Gibson Summer Jam 2008

Over the years of producing live-music performance video content I’ve come up with a list of things I like and don’t like and some where you wonder, “what the heck were they thinking?” I’m a huge fan of the classic music documentaries like, “Gimme Shelter”, “Woodstock” and “Monterey Pop”. The Maysles Brothers and D.A. Pennebaker’s approach still stands the test of time. So with that in mind:


  • Closeups. I like closeup shots. They are intimate, convey energy and command attention. Closeups on faces, fingers on strings, shots that stay close and pan.
  • Handheld camera work. Let me clarify. Handheld camera work by people who can hold a camera still. Camera ops who know what they are doing. Good handheld work moves to follow motion, not to create unnecessary motion.
  • Great audio quality. This should be a given but I can’t believe how often the audio is subpar. In music related video work there is no excuse to not have studio-quality audio, but it takes proper multi-track recording, mixing etc. to get there.


  • Silly sweeping jib camera shots. You see it a lot these days. For some reason, recent concert videos all seem to need to swing that jib around over the audience etc. I guess the idea is to inject energy (where there may not be much). Really distracting.
  • Crowd mugging shots. I watch these videos to see the music, the band and the artists. Not the fans goofing off in front of the cameras.
  • Missing the action. There should be a rule that editors and directors actually know something about music. Hey, what a killer guitar solo! No wait, we’re looking at the lead singer, fake playing a guitar instead. Huh?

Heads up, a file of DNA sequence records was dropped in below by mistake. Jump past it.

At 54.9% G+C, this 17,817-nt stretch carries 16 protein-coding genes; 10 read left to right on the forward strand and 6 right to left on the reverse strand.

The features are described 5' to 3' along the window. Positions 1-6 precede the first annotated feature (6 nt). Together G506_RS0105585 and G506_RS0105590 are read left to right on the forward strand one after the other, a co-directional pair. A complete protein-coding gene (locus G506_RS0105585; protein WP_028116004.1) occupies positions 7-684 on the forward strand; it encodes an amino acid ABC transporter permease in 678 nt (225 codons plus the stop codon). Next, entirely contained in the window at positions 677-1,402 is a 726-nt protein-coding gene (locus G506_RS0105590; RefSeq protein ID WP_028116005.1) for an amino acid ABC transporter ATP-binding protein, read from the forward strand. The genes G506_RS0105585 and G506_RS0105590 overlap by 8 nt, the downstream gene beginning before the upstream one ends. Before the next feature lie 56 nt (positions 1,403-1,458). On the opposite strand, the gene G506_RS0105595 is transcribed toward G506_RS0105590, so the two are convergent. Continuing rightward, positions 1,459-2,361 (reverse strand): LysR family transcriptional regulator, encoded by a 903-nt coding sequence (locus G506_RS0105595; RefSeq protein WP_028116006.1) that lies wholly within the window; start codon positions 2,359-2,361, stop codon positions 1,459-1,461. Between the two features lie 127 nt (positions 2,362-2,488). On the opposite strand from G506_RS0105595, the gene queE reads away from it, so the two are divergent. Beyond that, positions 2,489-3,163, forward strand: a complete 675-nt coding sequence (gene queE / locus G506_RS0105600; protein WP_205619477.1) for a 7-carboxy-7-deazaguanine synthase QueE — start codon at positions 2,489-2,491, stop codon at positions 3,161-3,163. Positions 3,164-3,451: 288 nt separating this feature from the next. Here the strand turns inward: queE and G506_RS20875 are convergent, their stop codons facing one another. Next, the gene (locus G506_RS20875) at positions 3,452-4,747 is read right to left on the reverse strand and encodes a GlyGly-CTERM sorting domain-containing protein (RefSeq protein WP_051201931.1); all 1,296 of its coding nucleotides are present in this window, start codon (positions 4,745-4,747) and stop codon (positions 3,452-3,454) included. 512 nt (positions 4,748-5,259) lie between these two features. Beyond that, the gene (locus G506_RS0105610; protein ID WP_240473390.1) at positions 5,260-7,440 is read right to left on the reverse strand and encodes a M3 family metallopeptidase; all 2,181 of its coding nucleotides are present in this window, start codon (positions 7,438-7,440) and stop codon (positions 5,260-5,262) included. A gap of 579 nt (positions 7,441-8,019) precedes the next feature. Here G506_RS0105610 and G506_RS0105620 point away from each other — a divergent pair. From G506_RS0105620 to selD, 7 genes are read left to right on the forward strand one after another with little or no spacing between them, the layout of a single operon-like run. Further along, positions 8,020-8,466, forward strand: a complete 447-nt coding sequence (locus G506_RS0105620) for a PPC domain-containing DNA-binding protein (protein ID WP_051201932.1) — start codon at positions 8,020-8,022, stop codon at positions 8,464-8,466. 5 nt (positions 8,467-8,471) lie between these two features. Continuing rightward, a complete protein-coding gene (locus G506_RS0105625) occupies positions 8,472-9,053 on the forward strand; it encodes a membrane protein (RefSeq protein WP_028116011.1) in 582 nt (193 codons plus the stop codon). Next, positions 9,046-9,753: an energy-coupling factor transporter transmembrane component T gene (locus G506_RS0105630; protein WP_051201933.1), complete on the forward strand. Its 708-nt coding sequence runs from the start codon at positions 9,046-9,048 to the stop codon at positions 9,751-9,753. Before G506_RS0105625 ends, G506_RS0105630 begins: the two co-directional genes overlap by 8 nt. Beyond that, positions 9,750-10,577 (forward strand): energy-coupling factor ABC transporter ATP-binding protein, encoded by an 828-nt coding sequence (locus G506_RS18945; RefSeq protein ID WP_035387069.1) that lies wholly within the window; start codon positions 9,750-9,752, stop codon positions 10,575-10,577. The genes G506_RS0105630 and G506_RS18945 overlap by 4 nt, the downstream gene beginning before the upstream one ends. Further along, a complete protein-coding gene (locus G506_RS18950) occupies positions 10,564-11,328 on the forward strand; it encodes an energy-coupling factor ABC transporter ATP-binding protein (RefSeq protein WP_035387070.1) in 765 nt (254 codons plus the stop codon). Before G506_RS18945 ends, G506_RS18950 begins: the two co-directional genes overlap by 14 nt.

• “Shakey cam”. I’m REALLY sick of this. I guess the idea is that we’re supposed to think it’s intimate, bootleg footage or something. It just screams to me, AMATEUR! The only legitimate “shakey cam” video that should be accepted is war zone news coverage; where actual people are shooting at you. Then it’s OK for camera work to be shakey. Anything else is pretty pointless. (See above – Handheld camera work).
  • Crowd singalong stuff. I just wish this stuff would get left on the cutting room floor.

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3 Comments. Leave your Comment right now:

  1. by Torrie

    I’m a sucker for the sweeping jib shot- I love it! But I totally agree on the shakey cam. Isn’t the point of a video camera to capture great images?

  2. by Michael Harnett

    Hi Jon,

    I agree totally with all of your likes and dislikes, although I do like crowd shots that are from the back of house cameras that are focused on the band but captures the energy of the audience to the performance. We filmed Rage Against the Machine twice and the energy of the audience was essential to the music and finished video.

  3. Good points Torrie and Michael. I guess some jib shots work for me and crowd shots also. My main gripe is the recent style I see in mostly country-related concert videos where it’s much ado about not much. Then it seems like we get inane swooping jib shots and too much crowd mugging that seems like it has nothing to do with what’s going on onstage. The couple crowd shots in Monterey Pop of people’s reaction to Jimi Hendrix is priceless stuff. Silly knuckleheads flashing faux gang signs at a Montgomery Gentry concert does nothing for me; I’d rather see the Hamburglar twirling his mike stand…uh, I guess.

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